Of course, Ms. English’s lawsuit continues to be the “wildcard” in any potential scenario.  A ruling in favor of Ms. English would not only be problematic for Mr. Mulvaney’s continued tenure as Acting Director but could also call into question the validity of any actions he has taken as Acting Director.

We are hopeful that President Trump will soon nominate a permanent Director, thereby eliminating these concerns and allowing Mr. Mulvaney to continue to serve as Acting Director pursuant to the FVRA pending confirmation of the President’s nominee.

The National Credit Union Administration has published a notice in the Federal Register proposing to amend the NCUA’s general lending rule to provide federal credit unions (FCU) with a second option for offering “payday alternative loans” (PALs).  Comments on the proposal are due by August 3, 2018.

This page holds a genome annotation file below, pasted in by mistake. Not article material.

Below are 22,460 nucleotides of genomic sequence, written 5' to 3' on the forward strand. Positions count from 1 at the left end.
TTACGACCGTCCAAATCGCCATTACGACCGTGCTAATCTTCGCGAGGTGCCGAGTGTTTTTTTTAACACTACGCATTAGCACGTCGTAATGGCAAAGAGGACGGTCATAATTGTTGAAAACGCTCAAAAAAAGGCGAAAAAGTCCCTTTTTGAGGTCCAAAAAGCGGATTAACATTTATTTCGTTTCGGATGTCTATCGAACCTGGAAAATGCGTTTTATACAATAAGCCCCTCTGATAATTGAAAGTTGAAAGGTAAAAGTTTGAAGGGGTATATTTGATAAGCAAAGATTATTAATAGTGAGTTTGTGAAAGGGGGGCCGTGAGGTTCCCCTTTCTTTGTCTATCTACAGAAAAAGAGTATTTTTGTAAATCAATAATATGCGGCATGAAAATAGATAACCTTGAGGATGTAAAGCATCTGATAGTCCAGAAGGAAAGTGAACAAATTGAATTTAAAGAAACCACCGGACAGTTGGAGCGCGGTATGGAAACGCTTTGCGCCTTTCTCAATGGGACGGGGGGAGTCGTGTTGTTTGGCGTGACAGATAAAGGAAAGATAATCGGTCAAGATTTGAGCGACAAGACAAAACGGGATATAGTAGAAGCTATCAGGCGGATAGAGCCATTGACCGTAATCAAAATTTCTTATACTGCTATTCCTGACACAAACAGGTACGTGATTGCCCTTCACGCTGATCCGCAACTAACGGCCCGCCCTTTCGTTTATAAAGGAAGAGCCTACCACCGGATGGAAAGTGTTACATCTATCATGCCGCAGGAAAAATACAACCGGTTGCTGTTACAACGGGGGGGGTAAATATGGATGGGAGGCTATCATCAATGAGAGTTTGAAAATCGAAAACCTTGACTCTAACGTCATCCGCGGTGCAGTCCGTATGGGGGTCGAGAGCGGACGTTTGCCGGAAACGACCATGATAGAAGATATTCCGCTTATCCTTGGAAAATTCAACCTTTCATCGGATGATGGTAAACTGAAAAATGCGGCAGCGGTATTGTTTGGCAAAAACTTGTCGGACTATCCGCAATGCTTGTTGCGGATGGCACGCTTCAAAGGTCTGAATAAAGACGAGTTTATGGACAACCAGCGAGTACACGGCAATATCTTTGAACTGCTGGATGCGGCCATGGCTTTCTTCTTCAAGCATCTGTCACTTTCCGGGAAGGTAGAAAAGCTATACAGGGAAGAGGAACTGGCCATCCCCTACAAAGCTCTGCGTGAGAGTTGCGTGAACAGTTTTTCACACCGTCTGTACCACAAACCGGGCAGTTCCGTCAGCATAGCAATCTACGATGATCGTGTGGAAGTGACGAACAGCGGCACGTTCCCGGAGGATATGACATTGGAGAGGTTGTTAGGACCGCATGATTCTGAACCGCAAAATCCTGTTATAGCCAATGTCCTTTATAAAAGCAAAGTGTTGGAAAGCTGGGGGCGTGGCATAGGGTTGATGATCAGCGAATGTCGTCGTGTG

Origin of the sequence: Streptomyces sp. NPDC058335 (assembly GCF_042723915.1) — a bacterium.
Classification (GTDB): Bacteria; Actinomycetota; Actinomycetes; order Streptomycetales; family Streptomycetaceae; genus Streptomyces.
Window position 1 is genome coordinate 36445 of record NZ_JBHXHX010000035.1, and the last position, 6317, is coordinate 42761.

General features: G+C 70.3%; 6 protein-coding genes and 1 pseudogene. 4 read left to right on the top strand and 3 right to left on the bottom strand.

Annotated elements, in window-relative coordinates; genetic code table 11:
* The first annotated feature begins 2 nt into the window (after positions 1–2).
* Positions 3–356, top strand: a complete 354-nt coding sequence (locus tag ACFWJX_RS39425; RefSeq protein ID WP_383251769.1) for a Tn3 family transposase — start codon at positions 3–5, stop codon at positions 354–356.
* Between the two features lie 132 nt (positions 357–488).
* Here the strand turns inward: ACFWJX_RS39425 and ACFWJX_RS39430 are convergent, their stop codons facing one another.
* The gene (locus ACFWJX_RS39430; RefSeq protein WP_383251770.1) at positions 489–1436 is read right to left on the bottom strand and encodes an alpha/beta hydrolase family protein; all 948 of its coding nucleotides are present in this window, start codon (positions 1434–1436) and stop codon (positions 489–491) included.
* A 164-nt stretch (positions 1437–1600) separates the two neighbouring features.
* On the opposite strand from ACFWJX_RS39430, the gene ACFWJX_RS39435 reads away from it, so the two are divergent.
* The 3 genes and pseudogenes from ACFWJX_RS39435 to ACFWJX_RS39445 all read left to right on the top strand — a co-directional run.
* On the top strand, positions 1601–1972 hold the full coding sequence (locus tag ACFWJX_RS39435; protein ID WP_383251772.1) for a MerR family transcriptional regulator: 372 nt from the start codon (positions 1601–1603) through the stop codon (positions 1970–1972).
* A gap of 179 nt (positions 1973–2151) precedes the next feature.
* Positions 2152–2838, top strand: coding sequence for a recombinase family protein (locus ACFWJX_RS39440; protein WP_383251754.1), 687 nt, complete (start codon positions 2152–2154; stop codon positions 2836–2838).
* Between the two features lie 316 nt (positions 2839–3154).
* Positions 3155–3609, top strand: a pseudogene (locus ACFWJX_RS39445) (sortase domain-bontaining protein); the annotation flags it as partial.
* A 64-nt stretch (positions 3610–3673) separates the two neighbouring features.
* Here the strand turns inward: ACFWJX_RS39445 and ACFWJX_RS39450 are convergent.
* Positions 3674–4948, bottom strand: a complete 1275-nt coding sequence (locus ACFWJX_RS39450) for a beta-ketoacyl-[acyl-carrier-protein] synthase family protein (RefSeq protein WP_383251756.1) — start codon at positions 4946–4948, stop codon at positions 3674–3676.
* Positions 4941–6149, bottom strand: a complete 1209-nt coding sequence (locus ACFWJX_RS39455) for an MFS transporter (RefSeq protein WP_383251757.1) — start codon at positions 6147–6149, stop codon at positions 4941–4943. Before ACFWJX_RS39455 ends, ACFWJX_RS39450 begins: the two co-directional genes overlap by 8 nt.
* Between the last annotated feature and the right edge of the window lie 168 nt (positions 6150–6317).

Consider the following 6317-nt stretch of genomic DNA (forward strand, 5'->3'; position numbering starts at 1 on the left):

In 2010, the NCUA amended its general lending rule to allow FCUs to offer PALs as an alternative to other payday loans.  For PALs currently allowed under the NCUA rule (PALs I), an FCU can charge an interest rate that is 1000 basis points above the general interest rate set by the NCUA for non-PALs loans, provided the FCU is making a closed-end loan that meets certain conditions.  Such conditions include that the loan principal is not less than $200 or more than $1,000, the loan has a minimum term of one month and a maximum term of six months, the FCU does not make more than three PALs in any rolling six-month period to one borrower and not more than one PAL at a time to a borrower, and the FCU requires a minimum length of membership of at least one month.